In the field of bioinformatics, a sequence database is a large collection of DNA, protein, or other sequences stored on a computer. A database can include sequences from only one organism, as in databases including all the proteins in Saccharomyces cerevisiae, or it can include sequences from all organisms whose DNA has been sequenced.
Sequence databases can be searched using a variety of methods. The most common is probably searching for a sequence similar to a certain target protein or gene whose sequence is already known to the user. The BLAST program is a method of this type.
Many inputs create inconsistencies
A major problem with all the large genetic sequence databases is that records are deposited in them from a wide range of sources, from individual researchers to large genome sequencing centers. As a result, the sequences themselves, and especially the biological annotations attached to these sequences, vary tremendously in quality. Also there is much redundancy, as multiple labs often submit numerous sequences that are identical, or nearly identical, to others in the databases.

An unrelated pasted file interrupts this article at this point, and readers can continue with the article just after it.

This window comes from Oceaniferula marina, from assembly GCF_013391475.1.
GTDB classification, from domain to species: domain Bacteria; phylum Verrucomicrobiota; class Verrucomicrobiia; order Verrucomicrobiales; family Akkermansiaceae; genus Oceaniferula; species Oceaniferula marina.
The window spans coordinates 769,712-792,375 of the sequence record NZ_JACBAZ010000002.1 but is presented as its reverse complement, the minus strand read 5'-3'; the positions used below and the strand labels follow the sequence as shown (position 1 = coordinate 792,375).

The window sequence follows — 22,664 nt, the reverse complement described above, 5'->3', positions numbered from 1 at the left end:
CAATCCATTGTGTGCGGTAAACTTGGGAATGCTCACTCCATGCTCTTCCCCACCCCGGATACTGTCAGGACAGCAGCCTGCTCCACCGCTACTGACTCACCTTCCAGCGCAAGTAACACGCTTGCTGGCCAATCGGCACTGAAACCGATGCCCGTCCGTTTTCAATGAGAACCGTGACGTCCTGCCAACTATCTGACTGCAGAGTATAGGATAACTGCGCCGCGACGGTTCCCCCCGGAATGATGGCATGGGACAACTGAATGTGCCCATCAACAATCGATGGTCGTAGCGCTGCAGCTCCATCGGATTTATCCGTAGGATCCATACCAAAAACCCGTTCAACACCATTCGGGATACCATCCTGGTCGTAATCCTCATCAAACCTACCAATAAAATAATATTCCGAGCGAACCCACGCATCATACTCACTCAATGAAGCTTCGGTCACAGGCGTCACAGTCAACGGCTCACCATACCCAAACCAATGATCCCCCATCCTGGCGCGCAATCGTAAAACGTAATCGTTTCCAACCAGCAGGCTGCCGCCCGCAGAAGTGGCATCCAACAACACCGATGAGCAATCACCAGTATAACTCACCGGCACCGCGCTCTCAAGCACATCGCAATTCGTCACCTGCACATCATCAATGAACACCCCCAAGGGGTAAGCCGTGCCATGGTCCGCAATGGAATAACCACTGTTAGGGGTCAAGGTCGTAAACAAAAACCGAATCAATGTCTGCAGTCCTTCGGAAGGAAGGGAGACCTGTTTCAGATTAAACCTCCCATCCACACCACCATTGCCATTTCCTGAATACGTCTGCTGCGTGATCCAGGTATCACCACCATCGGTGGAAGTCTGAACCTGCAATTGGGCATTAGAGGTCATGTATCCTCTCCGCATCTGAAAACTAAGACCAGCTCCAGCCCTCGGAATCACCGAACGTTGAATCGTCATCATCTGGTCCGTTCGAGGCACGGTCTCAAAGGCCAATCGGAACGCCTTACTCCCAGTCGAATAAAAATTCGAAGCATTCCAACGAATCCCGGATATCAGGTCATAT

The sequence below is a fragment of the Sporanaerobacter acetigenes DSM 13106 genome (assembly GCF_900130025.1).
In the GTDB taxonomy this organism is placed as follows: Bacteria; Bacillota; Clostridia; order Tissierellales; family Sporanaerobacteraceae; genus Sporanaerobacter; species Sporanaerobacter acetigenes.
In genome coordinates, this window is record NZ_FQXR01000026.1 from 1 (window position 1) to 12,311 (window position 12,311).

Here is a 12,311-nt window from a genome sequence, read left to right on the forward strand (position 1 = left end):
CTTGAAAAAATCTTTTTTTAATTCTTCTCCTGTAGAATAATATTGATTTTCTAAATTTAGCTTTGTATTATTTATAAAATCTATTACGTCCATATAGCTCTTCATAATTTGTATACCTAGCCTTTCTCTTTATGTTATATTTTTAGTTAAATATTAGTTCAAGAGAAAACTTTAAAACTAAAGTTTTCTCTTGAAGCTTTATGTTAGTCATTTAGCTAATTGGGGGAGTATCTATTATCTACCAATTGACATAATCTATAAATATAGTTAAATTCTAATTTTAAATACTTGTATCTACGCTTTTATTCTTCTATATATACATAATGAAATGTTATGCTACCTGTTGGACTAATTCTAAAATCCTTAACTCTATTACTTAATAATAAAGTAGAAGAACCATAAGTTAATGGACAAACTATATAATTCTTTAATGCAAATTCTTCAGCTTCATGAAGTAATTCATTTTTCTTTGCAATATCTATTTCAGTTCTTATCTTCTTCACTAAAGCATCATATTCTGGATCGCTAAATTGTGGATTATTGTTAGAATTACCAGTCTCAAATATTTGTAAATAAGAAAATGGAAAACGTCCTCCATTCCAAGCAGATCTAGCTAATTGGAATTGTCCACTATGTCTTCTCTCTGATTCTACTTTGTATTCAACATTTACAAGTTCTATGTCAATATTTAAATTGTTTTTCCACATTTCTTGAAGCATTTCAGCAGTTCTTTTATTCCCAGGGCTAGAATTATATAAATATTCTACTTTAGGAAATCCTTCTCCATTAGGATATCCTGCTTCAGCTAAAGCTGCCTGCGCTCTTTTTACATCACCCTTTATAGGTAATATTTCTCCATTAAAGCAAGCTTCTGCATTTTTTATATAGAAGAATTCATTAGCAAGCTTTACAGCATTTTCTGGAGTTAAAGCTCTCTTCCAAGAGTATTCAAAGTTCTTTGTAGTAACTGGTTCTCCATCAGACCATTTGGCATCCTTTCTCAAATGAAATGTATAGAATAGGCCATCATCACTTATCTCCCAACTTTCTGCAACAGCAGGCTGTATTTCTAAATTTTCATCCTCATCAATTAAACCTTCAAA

Many annotations are based not on laboratory experiments, but on the results of sequence similarity searches for previously-annotated sequences. Of course, once a sequence has been annotated based on similarity to others, and itself deposited in the database, it can also become the basis for future annotations. This leads to the transitive annotation problem because there may be several such annotation transfers by sequence similarity between a particular database record and actual wet lab experimental information. Therefore, one must always regard the biological annotations in major sequence databases with a considerable degree of skepticism, unless they can be verified by reference to published papers describing high-quality experimental data, or at least by reference to a human-curated sequence database.
- European Bioinformatics Institute databases
- NCBI completely sequenced genomes
- Stanford Saccharomyces Genome Database